This book describes the life of the Feudal Ages in terms of the concrete. The discussions center around a certain seigneury of St. Aliquis. If no such barony is easily identifiable, at least there were several hundred second-grade fiefs scattered over western Christendom which were in essential particulars extremely like it, and its Baron Conon and his associates were typical of many similar individuals, a little worse or a little better, who abounded in the days of Philip Augustus.
No custom is described which does not seem fairly characteristic of the general period. To focus the picture a specific region, northern France, and a specific year, A.D. 1220, have been selected. Not many matters have been mentioned, however, which were not more or less common to contemporaneous England and Germany; nor have many usages been explained which would not frequently have been found as early as A.D. 1100 or as late as 1300.
Northern France was par excellence the homeland of Feudalism and hardly less so of Chivalry, while by general consent the years around 1220 mark one of the great turning epochs of the Middle Ages. We are at the time of the development of French kingship under Philip Augustus, of the climax and the beginning of the waning of the crusading spirit, of the highest development of Gothic architecture, of the full blossoming of the popular Romance literature, and of the beginning of the entirely dissimilar, but even more important, Friar movement.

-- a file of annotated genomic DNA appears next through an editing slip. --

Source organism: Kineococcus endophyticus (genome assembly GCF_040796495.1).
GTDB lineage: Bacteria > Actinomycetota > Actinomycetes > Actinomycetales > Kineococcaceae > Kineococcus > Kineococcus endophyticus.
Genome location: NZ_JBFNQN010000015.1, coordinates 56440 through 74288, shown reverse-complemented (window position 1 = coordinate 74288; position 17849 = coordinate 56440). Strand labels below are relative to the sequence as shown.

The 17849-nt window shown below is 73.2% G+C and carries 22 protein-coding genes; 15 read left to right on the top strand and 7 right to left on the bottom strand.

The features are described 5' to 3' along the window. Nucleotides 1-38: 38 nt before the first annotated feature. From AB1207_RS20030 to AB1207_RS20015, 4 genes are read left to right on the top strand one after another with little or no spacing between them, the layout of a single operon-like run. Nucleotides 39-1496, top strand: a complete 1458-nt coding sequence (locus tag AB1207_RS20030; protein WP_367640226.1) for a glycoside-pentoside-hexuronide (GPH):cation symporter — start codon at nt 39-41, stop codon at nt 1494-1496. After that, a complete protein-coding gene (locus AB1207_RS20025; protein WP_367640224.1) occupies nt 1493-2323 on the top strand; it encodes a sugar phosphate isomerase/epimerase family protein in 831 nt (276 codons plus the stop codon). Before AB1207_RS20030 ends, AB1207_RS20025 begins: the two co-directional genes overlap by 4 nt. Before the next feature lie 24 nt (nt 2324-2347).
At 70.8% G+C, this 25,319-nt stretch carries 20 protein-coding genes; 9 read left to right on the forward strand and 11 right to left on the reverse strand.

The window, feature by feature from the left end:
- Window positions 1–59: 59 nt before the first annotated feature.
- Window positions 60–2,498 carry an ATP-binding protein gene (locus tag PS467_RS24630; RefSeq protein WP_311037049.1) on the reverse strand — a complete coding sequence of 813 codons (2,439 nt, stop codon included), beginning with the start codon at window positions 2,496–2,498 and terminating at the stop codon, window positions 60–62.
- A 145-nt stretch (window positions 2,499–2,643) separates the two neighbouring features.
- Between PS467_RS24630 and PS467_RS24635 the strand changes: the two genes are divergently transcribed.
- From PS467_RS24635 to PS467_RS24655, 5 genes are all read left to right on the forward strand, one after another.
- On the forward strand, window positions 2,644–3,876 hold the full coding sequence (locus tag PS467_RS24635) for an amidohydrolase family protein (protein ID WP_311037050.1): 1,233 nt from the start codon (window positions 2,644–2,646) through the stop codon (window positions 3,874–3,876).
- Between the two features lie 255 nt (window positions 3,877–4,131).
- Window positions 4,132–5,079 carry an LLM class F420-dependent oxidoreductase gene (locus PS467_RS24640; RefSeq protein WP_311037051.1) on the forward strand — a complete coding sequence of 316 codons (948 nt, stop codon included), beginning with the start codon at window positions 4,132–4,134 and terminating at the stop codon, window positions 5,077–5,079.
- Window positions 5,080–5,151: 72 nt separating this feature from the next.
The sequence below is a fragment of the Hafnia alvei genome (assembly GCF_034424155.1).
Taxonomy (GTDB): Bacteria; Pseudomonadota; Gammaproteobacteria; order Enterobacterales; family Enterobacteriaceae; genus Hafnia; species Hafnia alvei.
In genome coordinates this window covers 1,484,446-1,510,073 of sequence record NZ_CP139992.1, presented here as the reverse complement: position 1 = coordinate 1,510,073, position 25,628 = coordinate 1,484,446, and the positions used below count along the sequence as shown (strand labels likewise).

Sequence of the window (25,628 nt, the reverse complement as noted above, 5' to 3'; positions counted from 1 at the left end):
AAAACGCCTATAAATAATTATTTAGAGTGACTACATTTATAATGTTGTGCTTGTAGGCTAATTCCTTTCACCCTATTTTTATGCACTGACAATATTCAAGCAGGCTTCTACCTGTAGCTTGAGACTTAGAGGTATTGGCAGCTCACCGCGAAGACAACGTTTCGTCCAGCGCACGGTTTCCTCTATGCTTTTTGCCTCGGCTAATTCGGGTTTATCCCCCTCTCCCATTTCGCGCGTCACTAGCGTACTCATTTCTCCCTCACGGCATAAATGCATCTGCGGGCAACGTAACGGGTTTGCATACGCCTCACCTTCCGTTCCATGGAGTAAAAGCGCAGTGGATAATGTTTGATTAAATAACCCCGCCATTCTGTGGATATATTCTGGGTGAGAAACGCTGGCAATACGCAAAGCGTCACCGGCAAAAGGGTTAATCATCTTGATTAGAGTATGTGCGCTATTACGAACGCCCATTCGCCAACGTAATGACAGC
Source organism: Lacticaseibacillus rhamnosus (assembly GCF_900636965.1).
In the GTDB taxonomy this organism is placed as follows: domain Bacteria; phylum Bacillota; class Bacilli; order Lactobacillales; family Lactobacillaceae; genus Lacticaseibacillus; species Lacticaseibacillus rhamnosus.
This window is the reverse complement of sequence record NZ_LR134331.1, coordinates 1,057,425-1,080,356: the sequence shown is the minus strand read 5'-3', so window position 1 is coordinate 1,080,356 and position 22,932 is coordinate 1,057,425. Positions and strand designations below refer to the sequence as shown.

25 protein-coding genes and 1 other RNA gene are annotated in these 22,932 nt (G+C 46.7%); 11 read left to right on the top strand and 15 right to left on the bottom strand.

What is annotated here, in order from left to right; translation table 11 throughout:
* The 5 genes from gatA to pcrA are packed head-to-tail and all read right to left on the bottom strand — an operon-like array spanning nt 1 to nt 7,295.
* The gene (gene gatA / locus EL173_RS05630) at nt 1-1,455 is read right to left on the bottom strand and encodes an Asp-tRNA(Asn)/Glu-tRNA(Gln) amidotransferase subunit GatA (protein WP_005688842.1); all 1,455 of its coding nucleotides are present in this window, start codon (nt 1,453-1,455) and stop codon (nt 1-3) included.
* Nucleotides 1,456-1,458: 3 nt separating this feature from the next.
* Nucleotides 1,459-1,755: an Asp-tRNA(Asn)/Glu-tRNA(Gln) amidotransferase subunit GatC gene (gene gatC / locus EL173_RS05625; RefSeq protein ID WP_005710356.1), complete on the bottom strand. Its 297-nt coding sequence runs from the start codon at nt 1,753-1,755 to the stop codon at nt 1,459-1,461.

To make the life of the Middle Ages live again in its pageantry and its squalor, its superstition and its triumph of Christian art and love, is the object of this study. Many times has the author been reminded of the intense contrasts between sublime good and extreme evil everywhere apparent in the Feudal Epoch. With every effort at impartiality, whether praising or condemning, it is dangerously easy to write in superlatives.